- To safeguard your heart, build stamina. “Endurance training is any activity that increases the heart rate for a prolonged period of time, such as walking, swimming, low-impact aerobic dance, and biking,” Ncube explains.
- Bonus Tip: “[Seniors] don’t need to do intense sprints,” Singer adds. “Just getting 30 minutes of activity every day, they’re using their hearts.”
- To avoid injury, pay attention. Don’t push yourself too hard. “Listen to your body,” Rue counsels. “Aches and pains associated with a good workout are one thing, but sharp pain with swelling or weakness is generally indicative of a true injury.”
- To improve flexibility, try yoga. “The routines included in yoga are beneficial for seniors,” says Ncube. “They help with flexibility, balance, and muscle strength, all of which can help reduce falls.” Of course, but all those things also boost your performance on the bike, the trail or in the pool.
- Bonus Tip: “It’s good for stress relief and getting in tune with your body,” Singer adds. “Yoga can be a good tool to work on that mind-body connection, and being more aware of your body position overall.”
- To recover faster, combine strength training and protein. “This is a really important piece that a lot of senior males don’t know,” Singer says. “The best way to combat losing the muscle mass, losing bone density, is to strength train and to consume adequate protein. Ncube adds, “Gentle stretching is a simple and fast way to help muscles recover fast.”
Do More: Exercise for Older Adult Men
Already active and looking to up your game and better your performance? Ncube offers these ideas:
- Running. Focus on posture and balance. “Hold a pair of dumbbells straight above your shoulders, with your arms straight and elbows locked. Step forward with your left leg, and lower your body until your front knee is bent 90 degrees. Return to the starting position, and repeat with your right leg.”
- Bonus Tip: Singer likes the glute bridge to balance out the work between the front and back of the leg.
- Swimming. Strengthen your upper body. Try seated independent free weight curls: “Sit at the end of a flat bench, or a seated utility bench with back support. Place your feet flat on the floor for stability, with your back upright, shoulders back and your chest out. Grab a dumbbell with each hand using an overhand grip, and let your arms hang down naturally at your sides with both palms facing inward toward the bench. Then, simultaneously curl the dumbbells up while twisting (supinating) your wrists upwards on the way up.”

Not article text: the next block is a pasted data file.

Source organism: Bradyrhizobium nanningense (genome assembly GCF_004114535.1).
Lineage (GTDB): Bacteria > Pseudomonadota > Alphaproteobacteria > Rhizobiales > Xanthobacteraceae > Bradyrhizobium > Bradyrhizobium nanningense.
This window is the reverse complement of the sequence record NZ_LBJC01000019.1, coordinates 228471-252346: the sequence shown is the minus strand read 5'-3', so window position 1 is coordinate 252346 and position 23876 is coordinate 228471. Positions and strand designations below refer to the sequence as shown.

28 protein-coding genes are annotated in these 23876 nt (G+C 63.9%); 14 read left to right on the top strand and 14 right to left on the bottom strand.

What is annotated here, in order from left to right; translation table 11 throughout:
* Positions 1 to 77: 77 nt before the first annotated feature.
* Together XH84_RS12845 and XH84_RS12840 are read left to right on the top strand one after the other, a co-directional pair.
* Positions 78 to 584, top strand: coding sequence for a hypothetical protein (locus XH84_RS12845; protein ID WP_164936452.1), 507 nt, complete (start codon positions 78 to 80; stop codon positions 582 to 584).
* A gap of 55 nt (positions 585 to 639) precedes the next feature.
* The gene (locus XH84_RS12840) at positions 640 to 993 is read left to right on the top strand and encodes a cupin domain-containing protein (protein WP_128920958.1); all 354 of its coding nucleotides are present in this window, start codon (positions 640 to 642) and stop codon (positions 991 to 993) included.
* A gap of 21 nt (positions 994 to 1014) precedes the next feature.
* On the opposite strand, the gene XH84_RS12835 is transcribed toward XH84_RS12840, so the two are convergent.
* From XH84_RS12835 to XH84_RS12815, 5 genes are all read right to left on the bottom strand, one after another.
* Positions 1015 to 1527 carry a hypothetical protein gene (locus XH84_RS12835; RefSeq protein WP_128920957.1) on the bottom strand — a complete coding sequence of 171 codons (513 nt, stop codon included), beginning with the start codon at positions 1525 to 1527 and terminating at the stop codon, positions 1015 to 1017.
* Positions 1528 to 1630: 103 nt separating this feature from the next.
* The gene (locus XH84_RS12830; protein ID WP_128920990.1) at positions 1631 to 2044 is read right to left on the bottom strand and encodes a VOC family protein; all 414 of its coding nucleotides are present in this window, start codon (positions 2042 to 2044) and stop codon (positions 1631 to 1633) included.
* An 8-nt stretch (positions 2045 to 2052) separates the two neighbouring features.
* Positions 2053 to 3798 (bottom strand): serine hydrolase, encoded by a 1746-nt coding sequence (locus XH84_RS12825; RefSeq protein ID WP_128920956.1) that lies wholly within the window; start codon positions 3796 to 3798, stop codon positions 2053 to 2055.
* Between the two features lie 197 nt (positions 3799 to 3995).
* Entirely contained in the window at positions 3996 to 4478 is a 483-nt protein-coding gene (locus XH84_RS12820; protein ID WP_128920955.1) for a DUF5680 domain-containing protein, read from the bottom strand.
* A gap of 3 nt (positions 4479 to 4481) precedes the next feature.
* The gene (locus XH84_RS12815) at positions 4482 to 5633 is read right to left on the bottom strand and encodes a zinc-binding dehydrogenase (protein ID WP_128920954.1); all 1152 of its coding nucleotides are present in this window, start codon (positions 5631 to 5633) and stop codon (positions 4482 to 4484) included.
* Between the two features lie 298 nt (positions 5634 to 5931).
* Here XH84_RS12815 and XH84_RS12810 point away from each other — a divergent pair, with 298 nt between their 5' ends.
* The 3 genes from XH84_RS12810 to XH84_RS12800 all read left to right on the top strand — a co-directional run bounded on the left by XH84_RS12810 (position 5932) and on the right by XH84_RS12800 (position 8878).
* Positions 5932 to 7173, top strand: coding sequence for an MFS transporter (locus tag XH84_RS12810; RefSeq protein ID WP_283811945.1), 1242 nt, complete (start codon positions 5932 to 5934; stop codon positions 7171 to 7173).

- Walking. Work muscles differently. “Walk backward on your heels with toes pointed straight. Keep the legs relatively straight and take fairly small steps. Maintain coordinated movement and erect posture.” Keep your feet and ankles flexed as much as possible.
- Bonus Tip: Walking is great for mental health, too.
- Cycling. Build upper-body strength for better control and pumping power. Ncube’s favorite: “Sitting with a slight bend in your knees, press your heels against the floor. Extend arms to the front at shoulder height, palms facing each other. With a straight spine and upward gaze, inhale deeply, then exhale and slowly lower your torso to the floor over five counts as you inhale. Arms are overhead. Then, in one smooth movement, leading with the arms, exhale and explode back to the starting position. Do 20 reps.”
Senior Fitness Tip: Listen to Your Body
Regardless of your fitness level and goals, here’s some basic advice for active senior men to follow before each work out:
- Talk to your physician before beginning or increasing your workouts.
- Drink plenty of water before, during, and after physical activity.
- Begin every workout with a warm-up and follow exercise with a cool-down.
- Rest with two to three days off a week to give the body a chance to recover, and to prevent injuries.
- Avoid exercises that cause pain, and listen to your body.
Following these tips carefully empowers you to move into the future healthy, strong, and feeling good.
Don’t disregard professional medical advice, or delay seeking it, because of what you read here. This information is not intended as a substitute for professional consultation, diagnosis or treatment; it is provided “as is” without any representations or warranties, express or implied. Always consult a healthcare provider if you have specific questions about any medical matter, and seek professional attention immediately if you think you or someone in your care may be suffering from a healthcare condition.